Dogs of War

Answering questions raised by students of journalism at a model press conference organised recently at Surana College, Bangalore, BBMP Commissioner Mr Jairaj said

that people evade tax, litter in public places, allow unauthorised developers and then blame the Palike for poor service.

In short, he felt that public apathy was hurdle # 1 for BBMP. Well, he can’t tell me that I haven’t done my bit.

Terrified that packs of strays near our residential locality might endanger our kids(this is not to say that my kids are not frisky/friendly with canines either!) I called their newly installed 24-hour helpline — 22975585 — to request for their assistance with the problem. To my relief, a person manning the line took down the details. As of now, I really don’t care whether they leave the strays with NGO’s** or take some other action. Memories of Manjunath have hardened me and turned off whatever sympathy I had. That these outwardly docile creatures can assume killer status at the slightest provocation is terrifying. Sure, maybe only some are the bad apples but you know what they say. Somehow, for once, it seems dangerous to let sleeping dogs just lie. At night we regularly hear these overzealous packs chase motorists especially two-wheeler riders.

Why do they do this? This answer is attempted in this report in the Hindu of here:

“As the city has grown, the availability of food has increased. So we see food waste being dumped at many places. In such areas, dogs start to form packs and roam around together.”

** According to this report in Deccan Herald,

The shelter homes run by animal welfare organisations in Bangalore are overcrowded with dogs, thanks to BBMP. Four NGOs – CUPA, Krupa, Karuna and ARF – received over 280 stray dogs on the second day of ‘Dog hunt operation’ by the civic body.

A news report mentions that NGO’s in charge of stray dogs in Bangalore are outraged at the way these animals are being captured by the Bruhat Bangalore Mahanagara Palike (BBMP). According to them, the ongoing Animal Birth Control (ABC) programme is the only solution. Any move to kill stray dogs on a large scale will lead to imbalance in society and result in an outbreak of dreaded plague. Imbalance in society and plague?? This seems too farfetched to believe. I wish they’d clarified. Or, perhaps, they did and the media thought it was not interesting enough to print?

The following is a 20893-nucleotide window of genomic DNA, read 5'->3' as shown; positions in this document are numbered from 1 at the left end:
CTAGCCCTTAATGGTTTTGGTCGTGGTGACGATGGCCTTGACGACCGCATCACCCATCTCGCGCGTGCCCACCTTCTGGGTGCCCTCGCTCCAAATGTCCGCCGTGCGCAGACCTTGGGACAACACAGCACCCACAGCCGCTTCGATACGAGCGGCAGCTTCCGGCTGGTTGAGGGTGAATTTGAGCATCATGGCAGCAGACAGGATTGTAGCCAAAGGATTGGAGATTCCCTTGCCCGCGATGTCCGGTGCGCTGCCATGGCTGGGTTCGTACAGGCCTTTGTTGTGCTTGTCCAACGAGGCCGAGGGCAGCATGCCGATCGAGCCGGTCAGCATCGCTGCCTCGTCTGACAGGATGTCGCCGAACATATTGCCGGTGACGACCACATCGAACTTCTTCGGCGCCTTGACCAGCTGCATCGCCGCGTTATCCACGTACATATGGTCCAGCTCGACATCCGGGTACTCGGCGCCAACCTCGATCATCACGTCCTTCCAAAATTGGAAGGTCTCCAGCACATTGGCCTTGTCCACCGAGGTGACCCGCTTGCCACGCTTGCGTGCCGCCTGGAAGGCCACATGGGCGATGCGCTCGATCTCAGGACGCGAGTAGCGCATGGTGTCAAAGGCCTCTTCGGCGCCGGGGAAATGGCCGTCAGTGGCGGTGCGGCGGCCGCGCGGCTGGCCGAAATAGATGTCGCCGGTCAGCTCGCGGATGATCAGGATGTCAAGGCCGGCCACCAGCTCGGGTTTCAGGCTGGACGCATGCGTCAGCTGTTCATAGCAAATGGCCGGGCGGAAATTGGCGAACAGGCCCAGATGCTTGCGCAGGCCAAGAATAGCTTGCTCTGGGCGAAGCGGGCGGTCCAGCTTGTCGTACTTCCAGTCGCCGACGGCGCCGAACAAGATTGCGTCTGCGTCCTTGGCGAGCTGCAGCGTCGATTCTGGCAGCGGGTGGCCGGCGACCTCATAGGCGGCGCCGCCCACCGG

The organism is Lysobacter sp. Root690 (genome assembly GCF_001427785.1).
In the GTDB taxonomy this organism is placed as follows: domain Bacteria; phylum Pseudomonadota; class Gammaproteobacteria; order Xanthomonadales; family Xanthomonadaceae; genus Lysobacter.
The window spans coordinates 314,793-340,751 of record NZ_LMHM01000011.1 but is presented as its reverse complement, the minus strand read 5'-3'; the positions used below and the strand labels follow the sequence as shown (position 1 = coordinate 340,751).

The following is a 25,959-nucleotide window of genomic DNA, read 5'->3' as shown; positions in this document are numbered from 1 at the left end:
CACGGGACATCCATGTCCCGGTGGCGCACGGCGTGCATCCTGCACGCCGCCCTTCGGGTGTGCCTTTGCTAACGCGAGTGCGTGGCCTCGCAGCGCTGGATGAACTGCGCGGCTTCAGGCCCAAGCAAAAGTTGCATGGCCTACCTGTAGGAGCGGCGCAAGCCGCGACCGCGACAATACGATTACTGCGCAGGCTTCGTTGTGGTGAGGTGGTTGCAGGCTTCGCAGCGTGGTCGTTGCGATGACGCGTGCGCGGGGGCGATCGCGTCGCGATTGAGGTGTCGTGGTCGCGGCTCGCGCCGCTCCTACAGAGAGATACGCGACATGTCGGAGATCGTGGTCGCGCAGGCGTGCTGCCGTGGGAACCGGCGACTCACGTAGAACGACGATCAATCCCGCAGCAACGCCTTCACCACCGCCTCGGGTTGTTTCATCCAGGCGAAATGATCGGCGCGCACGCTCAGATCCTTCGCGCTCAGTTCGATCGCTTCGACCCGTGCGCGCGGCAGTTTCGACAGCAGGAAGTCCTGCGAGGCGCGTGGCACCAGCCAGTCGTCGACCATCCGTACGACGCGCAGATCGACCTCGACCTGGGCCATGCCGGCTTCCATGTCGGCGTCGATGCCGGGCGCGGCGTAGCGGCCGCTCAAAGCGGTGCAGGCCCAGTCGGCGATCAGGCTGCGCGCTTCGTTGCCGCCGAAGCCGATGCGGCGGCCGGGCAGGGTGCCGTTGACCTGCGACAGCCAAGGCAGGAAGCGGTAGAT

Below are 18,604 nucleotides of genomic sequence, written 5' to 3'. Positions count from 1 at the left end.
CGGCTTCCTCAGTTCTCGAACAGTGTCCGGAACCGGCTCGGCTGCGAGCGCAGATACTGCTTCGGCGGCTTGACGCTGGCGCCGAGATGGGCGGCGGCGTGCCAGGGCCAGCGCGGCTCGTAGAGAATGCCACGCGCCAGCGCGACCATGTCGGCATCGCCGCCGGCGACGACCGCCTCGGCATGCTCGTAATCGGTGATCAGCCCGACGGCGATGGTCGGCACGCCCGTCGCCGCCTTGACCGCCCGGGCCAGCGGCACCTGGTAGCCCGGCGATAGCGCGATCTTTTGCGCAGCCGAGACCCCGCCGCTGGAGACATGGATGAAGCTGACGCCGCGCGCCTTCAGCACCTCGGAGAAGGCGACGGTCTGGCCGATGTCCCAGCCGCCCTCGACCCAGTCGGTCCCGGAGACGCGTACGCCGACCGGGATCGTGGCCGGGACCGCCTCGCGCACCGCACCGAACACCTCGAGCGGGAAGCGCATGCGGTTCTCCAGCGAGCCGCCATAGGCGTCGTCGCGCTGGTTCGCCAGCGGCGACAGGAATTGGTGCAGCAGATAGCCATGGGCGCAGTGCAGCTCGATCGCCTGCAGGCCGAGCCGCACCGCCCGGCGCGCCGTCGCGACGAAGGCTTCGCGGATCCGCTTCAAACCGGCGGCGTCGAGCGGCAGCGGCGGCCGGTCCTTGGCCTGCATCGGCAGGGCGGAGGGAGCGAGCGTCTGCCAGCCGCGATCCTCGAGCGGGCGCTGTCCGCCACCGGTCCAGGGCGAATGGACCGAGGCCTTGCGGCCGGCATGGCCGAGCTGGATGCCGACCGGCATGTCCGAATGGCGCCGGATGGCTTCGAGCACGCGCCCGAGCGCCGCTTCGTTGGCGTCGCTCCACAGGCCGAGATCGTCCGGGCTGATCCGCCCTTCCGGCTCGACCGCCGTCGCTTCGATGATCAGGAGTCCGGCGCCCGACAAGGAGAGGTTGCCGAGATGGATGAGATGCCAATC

Hmmmm. Unwittingly, the canines might have given a war-cry but us humans seem to be winning the battle.

Or, are we?

10 Comments so far

  1. Chitra (unregistered) on March 8th, 2007 @ 10:10 am

    I don’t understand one thing, how are we responsible for unauthorised development? Aren’t they the guys sanctioning anything and everything that is coming their way?

  2. Ravi (unregistered) on March 8th, 2007 @ 10:22 am

    Strange, isn’t it? But then he must have meant something else altogether and the MEDIA must have coined these two words! ;)

  3. KART (unregistered) on March 8th, 2007 @ 1:21 pm

    “humans seem to be winning the battle”

    ever been to the crocodile park in chennai?
    there is an sign which reads “Open door to see the most destructive animal ever”.
    sadly, its a mirror thats kept behind the wall.

    you say – canines “might” have given a war-cry.
    oh really?? did you hear it??
    wow..u and the health minister have sixth sense..
    the ability to communicate with dogs!!!

  4. M O H A N (unregistered) on March 8th, 2007 @ 1:43 pm

    Actually the people of surath had similar experience in 1990’s and killed all dogs. Plague visited them next year. Dont know if there is a relation but that is what is being claimed here.

  5. Ravi (unregistered) on March 8th, 2007 @ 2:29 pm

    @Kart: That was a figure of speech, sure you are aware of it?!

    @Mohan: Wow, that IS a co-incidence!

  6. Sanjay Pandey (unregistered) on March 8th, 2007 @ 3:02 pm

    @Mohan, Dogs are omnivores and hence they might eat rodents. But I am yet to see a dog eat a rodent in the urban areas.

    In the urban areas the easy availability of food does not require them to eat rodents.:)

    And in my opinion, there the problem lies. In order to make our cities clean, we have gone the western way and started dumping everything in garbage dumps, from where they are removed. So that creates a food scarcity.

    The natural supply of food is being threatened and that is at the root of the problem.

    If only we could provide dedicated food dumps for them in the localities, they will become docile again.

  7. Ravi (unregistered) on March 8th, 2007 @ 3:24 pm

    Thanks for reading and your comments, Sanjay.
    Use of that word ‘might’ ought to be tempered. One never knows when people ‘might’ object! ;)

  8. George Matthew (unregistered) on March 9th, 2007 @ 9:39 am

    The problem is that the public bribes officials into sanctioning illegal layouts/violation from plan etc. Both public and officials are guilty

  9. rubic_cube (unregistered) on March 10th, 2007 @ 12:44 pm

    Mm.. good thought provoking post. btw – “dogs of war” is also the name of a song by Pink Floyd. :-)

  10. Anirban (unregistered) on March 11th, 2007 @ 12:15 am

    Dear Ravi

    Good to read your views. I have sent emails to over 600 ids across India, and the responses are fantastic.

    It was based on my first-hand experience yesterday how these dogs are being caught and killed.

    Come to the rally at Mayo Hall tomorrow (Sunday). And bring your heart along.



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